Monday, October 24, 2011

In honor of my first ever actual follower, I'm going to post a segment out of The Concourse to Victory. And in unrelated news,  The Inclination to Destiny is available on Kindle for a reasonable price, as compared to the price AuthorHouse wants for its ebooks. Anyway, story segment time:

“Fight! Fight! Fight! Fighting-fifty-third!”
 The team of fresh recruits ran past in their standard issue jogging uniforms. It was a group of Crimson Blade trainees, all girls between eighteen and twenty-four, the kind Hunter was usually all over.
“Let me guess, you thought watching the greenies get all hot and sweaty would make you feel better?”
Hunter looked up to see Jason round the base of the bleachers and come to sit next to him.
Fairleoun was a joint Gudersnipe School and Gudersnipe Crimson Blade base, used primarily as a supply depot and training facility. Three large cities nearby provided a fresh supply of people.
Join the Crimson Blade, see the Multi-Verse, meet new and interesting people, and kill them!
The terrain was flat, a contour generally un-enjoyed by Gudersnipe bases. The land was simply not strategically sound, and at the first sign of attack the base would most likely bug out. This side of the facility was where the Crimson Blade teams trained.
“You didn’t have to stay with me,” Hunter pointed out. “You could have taken a posting with one of the other ships.”
“Nah, there wouldn’t have been one available that I wanted,” Jason shrugged.
“I’m sure you could’ve found something,” Hunter insisted. “Half the captains in the western fleet would give up their left dangly bit to have you under their command, and the other half are women and wish they had left dangly bits to give up.”
Jason rolled his eyes and glared at Hunter. .
“Fight! Fight! Fight! Fighting-fifty-third!”
“You really like the ladies, don’t you?” Jason asked at length.
“I thought it would cheer me up,” Hunter sighed. “But somehow the sight of so much female flesh isn’t helping.”
“You lost your one true love,” Jason shrugged. “It’ll be a while before you’re ready open your heart again.”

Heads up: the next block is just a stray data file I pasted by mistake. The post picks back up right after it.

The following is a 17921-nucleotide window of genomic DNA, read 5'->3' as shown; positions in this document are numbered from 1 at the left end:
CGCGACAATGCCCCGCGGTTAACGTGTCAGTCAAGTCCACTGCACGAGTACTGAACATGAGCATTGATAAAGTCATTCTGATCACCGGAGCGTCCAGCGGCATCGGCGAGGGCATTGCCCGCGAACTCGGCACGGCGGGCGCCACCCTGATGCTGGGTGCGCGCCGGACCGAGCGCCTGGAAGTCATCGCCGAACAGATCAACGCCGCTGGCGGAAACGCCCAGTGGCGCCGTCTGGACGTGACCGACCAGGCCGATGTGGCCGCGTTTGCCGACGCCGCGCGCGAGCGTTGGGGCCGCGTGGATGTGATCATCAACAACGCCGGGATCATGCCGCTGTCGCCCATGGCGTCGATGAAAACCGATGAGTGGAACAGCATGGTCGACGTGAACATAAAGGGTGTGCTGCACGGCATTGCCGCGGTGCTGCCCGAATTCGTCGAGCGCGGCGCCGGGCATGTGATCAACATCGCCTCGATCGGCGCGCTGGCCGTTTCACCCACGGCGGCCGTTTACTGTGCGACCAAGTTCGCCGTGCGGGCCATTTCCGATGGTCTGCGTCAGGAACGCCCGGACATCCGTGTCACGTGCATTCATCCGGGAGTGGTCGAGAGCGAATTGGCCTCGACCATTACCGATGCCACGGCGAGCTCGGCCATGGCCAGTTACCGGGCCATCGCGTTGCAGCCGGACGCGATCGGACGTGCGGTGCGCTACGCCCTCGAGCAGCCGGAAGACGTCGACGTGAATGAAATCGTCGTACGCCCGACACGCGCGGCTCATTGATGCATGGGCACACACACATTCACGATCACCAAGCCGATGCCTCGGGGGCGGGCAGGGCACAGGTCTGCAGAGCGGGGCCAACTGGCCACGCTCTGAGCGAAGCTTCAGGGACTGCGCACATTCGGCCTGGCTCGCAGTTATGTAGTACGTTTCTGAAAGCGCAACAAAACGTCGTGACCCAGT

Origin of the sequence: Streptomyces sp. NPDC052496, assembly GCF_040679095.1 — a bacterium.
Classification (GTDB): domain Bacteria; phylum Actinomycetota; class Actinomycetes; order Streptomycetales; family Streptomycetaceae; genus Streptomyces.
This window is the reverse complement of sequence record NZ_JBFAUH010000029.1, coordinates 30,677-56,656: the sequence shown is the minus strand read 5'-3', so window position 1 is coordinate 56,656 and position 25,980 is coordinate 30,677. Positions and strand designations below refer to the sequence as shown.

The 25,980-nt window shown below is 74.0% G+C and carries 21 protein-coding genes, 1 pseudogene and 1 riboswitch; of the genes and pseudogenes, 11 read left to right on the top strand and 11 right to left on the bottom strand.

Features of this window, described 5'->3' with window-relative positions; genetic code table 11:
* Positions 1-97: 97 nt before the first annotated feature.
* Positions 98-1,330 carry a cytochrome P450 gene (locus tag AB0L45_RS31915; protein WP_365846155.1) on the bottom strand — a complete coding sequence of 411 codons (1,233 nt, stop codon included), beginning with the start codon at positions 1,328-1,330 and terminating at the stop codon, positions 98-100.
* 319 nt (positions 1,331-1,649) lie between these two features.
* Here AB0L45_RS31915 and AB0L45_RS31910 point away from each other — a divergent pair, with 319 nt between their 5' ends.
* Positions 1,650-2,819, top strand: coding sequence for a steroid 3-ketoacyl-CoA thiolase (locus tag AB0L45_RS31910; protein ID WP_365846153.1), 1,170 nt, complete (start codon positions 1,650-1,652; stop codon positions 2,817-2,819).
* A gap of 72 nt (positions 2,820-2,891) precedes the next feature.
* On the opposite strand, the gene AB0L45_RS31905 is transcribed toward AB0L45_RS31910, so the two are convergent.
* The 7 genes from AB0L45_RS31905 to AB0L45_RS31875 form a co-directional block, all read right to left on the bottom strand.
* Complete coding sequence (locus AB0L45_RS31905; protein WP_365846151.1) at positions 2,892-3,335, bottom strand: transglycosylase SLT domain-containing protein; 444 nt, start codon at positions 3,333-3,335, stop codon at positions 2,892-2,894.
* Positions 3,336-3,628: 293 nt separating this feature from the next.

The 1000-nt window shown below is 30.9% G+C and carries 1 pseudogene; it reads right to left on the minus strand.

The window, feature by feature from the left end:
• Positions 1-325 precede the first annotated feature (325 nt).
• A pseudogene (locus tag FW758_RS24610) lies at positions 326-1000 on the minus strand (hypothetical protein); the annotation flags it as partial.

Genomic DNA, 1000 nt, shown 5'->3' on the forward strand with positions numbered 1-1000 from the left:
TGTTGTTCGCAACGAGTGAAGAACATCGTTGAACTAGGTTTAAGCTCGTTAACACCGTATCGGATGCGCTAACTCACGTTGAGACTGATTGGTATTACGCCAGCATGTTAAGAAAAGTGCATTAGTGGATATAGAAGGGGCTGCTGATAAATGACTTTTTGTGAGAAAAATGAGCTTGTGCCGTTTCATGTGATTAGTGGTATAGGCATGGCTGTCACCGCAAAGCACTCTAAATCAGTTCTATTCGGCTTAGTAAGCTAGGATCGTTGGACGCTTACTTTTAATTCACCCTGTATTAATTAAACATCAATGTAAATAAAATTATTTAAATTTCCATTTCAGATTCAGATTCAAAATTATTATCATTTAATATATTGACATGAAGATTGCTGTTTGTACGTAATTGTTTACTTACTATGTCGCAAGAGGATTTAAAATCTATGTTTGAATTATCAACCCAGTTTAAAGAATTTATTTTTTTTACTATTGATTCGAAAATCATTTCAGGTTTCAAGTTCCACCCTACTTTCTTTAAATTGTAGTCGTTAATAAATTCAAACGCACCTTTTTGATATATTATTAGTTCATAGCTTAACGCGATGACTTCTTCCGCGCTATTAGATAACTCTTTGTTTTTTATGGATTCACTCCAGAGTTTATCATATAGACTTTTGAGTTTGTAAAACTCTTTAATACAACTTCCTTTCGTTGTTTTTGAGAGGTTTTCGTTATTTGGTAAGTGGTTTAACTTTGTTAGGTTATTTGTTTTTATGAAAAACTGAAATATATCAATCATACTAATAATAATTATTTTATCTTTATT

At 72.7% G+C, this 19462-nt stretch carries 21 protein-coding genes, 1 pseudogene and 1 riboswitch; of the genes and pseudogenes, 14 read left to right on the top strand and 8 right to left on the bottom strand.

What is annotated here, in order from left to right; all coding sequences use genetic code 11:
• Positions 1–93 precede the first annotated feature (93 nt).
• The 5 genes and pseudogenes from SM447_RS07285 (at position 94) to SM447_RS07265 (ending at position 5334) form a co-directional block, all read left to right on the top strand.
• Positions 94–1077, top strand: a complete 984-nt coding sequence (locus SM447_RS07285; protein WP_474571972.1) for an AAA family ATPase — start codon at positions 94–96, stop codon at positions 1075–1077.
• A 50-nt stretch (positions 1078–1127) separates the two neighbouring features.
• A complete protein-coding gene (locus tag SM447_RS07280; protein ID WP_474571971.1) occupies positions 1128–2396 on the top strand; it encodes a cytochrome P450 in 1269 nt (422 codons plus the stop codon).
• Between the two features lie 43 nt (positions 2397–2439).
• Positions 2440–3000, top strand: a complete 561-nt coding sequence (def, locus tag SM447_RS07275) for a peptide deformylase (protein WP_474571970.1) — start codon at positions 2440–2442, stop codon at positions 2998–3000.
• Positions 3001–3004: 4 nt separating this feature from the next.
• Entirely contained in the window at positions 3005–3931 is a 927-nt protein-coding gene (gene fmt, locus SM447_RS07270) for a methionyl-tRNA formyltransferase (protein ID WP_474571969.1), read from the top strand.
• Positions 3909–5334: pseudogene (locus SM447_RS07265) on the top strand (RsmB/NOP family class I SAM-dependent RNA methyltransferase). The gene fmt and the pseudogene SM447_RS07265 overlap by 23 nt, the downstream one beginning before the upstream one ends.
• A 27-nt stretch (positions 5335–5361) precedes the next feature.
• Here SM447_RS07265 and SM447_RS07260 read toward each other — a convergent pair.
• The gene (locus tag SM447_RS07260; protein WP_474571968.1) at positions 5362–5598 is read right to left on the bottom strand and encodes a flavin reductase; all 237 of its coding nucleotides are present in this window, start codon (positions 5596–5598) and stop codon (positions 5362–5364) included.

“But she was more than a woman!” Hunter whined. “She was my ship! I don’t give a darn about the rank, but the ship… at least Tactical Command didn’t add insult to injury by giving her to someone else.”
“Or destroying her,” Jason replied. “I think Gailen’s orders sent you a pretty clear message: this isn’t forever.”
“He’ll lord it over me,” Hunter mused. “Promise it back if I do little things for him. Generally not a pleasant thought.”
“Not pleasant,” Jason agreed. “But look at it this way: the Saratoga’s not going anywhere. Kinda like your rank.”
Hunter glanced down at his new lieutenant’s bars and cringed.
“Just for reference,” he commented. “It really looks bad to a military tribunal if your official report begins with ‘So I said Kill them all, and let God sort them out!’
“As I understand it, that sort of thing is generally frowned upon.”
“It wasn’t just that I disobeyed orders,” Hunter admitted. “It was that I refused to provide a satisfactory reason as to why. But I couldn’t tell them, Jason! I couldn’t… but then, they understood that, and that’s probably why I didn’t get life in front of a firing squad.”
“You know,” Jason mused. “It occurs to me that as a commander, I can now give you orders.”
“I’ll just disobey them,” Hunter sighed.
“Well, they’re orders, all the same,” Jason drew a folded piece of paper from his pocket, and holding it in two fingers, passed it to Hunter.
“Orders,” Hunter snorted. He opened the paper and began reading through it, eyes crossing back and forth over the lines of text.

*                                                          *                                                          *

“Glad you’re here, Hunter,” Gailen began as Hunter entered the briefing room. “Before I bring the rest of the team, let me be clear: you may disobey these orders.”
“I was already thinkin’ about it,” Hunter snapped. “I thought missions with three percent survival rates were reserved exclusively for Crimson Blade Regulars.”
“Three percent was adjusted specifically for GS pilots,” Gailen shrugged. “Success is still zero, raised to approximately one percent if you agree to take the mission.”
“Three percent,” Hunter spat. “Three percent out of thirty pilots comes to a total loss, when rounded to the nearest whole-pilot. One percent chance of success…”
“IF you do this,” Gailen stated. “The recent incident will not have happened.”
“What?” Hunter blinked.
“The court marshal,” Gailen said. “It will be erased from your record.”
“One mission, and you undo everything?” Hunter hazarded. “You’ve got the chance to force anything you want, and you choose one mission?”